I was looking for some very specific subjects to photograph, the young were still far to unexperienced and unscarred by life. I was looking for the older, the true story tellers of the village. As much as I enjoyed the young warriors dancing, smiling and energy, I needed the village elders for my photographic subjects. I asked my Masai guide, who was so kindly appointed to me by our safari lodge, for the oldest and most experienced people of the village. After a few words in the local dialect and some moving about I was granted my wish.
In the distance, I see an older and highly distinguished gentleman making his way towards me. He is weaving through the endless herds of skinny and fly ridden cattle with a long walking stick. The reds, blues, and whites of his clothing and beaded decor are moving with the wind. His ear lobes are cut and hanging with heavy charms. As he moves towards me, I can not believe the reality of the situation. His worn and missing teeth, with eyes so full of history I can see his soul. This is the village chief, a well lived, experienced man, and the most incredible subject I could ask for. My heart rate has increased and my happiness jumped to the sky. I was granted a lifetime wish, to photograph a storyteller, a man of great respect, a man who’s face is written with the history and the life of his people.
There are those times when a photographic situation is so amazing that my mind becomes confused and overwhelmed. Too many choices, too many directions to go in. A perfect subject, perfect backgrounds, great lighting, basically an overwhelming number of choices. This is definitely one of those situations with so many options and amazing opportunities. I find myself confused between faces and the places that support them in a story telling fashion. Do I photograph just faces on their own with bland or dark backgrounds that do not in any way distract from the subject? Of course, I will do both, as the location and the feeling comes to me. Zooming in to a strong telephoto setting and adjusting my exposure to let the background fall into nothingness. An F-stop of very little to no depth of field, a shutter speed fast enough to control any camera movement. An ISO as low as possible, I absolutely do not want any digital noise in my images, I need sharp and clear lines within the faces.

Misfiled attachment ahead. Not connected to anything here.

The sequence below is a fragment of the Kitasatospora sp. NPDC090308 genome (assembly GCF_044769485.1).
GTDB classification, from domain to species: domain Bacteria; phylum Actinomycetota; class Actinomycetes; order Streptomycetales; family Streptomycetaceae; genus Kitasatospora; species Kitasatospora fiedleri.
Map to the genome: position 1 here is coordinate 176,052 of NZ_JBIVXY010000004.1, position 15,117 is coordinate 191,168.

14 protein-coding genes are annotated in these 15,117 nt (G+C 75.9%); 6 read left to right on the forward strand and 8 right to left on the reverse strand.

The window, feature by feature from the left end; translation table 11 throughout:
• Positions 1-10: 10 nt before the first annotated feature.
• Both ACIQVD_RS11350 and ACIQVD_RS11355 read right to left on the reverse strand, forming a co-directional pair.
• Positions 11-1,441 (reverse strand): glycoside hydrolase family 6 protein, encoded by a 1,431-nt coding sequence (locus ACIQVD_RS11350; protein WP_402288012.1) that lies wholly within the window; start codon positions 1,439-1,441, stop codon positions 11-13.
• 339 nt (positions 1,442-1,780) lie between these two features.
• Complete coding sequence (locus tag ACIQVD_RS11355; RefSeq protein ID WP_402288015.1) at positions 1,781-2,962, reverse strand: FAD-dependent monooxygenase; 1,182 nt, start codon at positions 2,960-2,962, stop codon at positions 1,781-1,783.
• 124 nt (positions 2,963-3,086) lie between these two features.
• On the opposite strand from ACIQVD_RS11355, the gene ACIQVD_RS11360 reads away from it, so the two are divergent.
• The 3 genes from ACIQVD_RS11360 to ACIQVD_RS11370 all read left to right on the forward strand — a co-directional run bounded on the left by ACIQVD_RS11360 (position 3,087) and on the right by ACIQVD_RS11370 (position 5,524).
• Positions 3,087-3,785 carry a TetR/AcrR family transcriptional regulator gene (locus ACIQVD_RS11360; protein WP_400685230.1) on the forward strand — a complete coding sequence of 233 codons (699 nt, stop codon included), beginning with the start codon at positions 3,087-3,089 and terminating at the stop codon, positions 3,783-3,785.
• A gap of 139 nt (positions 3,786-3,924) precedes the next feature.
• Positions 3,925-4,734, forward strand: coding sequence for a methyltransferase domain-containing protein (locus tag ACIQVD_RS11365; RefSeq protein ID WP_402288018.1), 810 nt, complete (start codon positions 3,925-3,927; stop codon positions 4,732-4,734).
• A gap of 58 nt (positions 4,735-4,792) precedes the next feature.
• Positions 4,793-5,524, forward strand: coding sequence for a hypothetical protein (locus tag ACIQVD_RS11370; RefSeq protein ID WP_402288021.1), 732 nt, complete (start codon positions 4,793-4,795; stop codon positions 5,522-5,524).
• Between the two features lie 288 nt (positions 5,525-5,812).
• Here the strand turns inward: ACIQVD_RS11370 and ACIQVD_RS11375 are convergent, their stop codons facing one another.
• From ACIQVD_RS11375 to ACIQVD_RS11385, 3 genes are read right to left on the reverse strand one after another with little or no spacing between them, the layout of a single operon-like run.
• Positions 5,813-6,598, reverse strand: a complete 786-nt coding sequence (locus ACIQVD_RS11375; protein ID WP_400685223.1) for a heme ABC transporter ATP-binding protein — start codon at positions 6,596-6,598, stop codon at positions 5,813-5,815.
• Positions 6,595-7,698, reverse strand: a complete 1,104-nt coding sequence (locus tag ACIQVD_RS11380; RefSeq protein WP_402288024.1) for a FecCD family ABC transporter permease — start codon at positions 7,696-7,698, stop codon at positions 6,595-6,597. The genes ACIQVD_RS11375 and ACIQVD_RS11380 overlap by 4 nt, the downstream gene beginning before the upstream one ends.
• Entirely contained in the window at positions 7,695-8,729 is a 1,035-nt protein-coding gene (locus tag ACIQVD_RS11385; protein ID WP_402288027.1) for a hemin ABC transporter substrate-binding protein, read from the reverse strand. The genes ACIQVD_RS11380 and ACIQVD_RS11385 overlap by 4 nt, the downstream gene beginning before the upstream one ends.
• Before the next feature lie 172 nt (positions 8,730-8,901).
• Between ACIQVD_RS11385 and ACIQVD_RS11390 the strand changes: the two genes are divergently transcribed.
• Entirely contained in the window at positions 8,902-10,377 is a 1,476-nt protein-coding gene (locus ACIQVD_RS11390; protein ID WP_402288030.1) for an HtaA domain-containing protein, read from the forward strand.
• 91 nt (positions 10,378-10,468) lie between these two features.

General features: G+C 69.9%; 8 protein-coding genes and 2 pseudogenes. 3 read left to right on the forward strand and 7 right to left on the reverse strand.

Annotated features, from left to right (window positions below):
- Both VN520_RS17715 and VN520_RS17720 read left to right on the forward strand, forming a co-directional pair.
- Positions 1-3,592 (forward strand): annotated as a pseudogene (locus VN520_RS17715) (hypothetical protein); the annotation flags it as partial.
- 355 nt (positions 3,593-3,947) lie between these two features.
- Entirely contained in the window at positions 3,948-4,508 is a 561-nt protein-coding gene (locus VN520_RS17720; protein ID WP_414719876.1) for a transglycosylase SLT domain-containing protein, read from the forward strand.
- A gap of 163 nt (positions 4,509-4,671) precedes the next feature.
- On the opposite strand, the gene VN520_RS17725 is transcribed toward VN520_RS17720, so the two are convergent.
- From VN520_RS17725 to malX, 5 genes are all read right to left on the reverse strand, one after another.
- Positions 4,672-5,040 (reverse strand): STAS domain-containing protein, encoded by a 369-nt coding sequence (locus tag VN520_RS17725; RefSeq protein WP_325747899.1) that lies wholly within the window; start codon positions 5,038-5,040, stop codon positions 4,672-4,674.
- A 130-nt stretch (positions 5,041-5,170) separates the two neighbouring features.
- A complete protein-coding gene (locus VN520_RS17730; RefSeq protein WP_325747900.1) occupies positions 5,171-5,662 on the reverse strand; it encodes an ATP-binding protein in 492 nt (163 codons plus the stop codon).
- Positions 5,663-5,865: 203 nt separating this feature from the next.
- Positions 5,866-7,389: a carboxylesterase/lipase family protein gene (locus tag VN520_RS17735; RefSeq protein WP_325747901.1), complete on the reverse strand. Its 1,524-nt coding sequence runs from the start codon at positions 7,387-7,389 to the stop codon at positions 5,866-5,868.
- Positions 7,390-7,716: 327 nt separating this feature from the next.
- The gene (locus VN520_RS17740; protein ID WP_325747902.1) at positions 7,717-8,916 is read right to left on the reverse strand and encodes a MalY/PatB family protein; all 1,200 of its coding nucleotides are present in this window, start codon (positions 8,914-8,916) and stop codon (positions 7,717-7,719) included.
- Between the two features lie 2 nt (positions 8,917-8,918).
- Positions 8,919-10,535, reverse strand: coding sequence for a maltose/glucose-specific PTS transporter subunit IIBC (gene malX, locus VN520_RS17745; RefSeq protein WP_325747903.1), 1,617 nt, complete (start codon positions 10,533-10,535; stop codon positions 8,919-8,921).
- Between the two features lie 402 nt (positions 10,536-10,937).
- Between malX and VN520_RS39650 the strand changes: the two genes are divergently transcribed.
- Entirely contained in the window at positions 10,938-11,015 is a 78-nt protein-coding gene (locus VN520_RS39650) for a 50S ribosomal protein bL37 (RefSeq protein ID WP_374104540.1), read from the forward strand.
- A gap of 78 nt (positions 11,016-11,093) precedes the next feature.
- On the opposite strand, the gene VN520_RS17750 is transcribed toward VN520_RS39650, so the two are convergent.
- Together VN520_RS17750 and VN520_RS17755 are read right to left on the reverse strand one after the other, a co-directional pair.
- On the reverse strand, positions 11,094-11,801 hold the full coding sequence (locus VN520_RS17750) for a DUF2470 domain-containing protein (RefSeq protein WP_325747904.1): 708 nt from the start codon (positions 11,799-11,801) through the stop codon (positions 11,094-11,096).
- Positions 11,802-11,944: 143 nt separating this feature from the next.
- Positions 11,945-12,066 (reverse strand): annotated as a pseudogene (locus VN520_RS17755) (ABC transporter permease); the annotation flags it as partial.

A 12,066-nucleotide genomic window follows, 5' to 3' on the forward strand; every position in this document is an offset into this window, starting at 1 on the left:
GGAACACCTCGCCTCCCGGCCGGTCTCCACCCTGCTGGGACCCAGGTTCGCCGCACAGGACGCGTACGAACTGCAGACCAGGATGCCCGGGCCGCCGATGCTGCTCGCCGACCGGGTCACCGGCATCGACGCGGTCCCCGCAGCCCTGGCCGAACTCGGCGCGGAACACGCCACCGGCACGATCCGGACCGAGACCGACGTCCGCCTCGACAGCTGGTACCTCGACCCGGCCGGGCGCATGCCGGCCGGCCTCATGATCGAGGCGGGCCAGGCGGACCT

The mid afternoon sky is producing a very soft light, with the sun diffused by thick clouds and occasionally spitting rain drops upon us. This is good in the sense that I can place my Masai subjects in a multitude of locations. However, it does present the challenge of getting some dramatic and spectacular lighting. This is where the reflector really comes into play and I will need to add a bit of light to my images and the reflector will do the trick. I show my Masai guide how to hold the reflector, tilting it back and fourth, so he can see the light working it’s magic. Yes, a reflector stand would come in handy, but those weight restrictions on bush planes are very limiting. We make do with what we have.
I have decided to create both up close and environmental portraits. Taking into consideration that I only have one lens to work with I go wide on the environmental images and pull out to 200 or 300 on the close up images. The nice thing about a lens with as wide a zoom range as the Canon 28-300 is that I can create both the wide angle images and close up portraits with the same lens. It's very important to select a multi purpose lens when tight weight restrictions are in place.
I am excited to get back to the Masai Mara next year and create some more images of these amazing people. My 2019 Gorilla and Masai Mara trip is sold out, however we do have some space still available for the Serengeti Safari for 2019.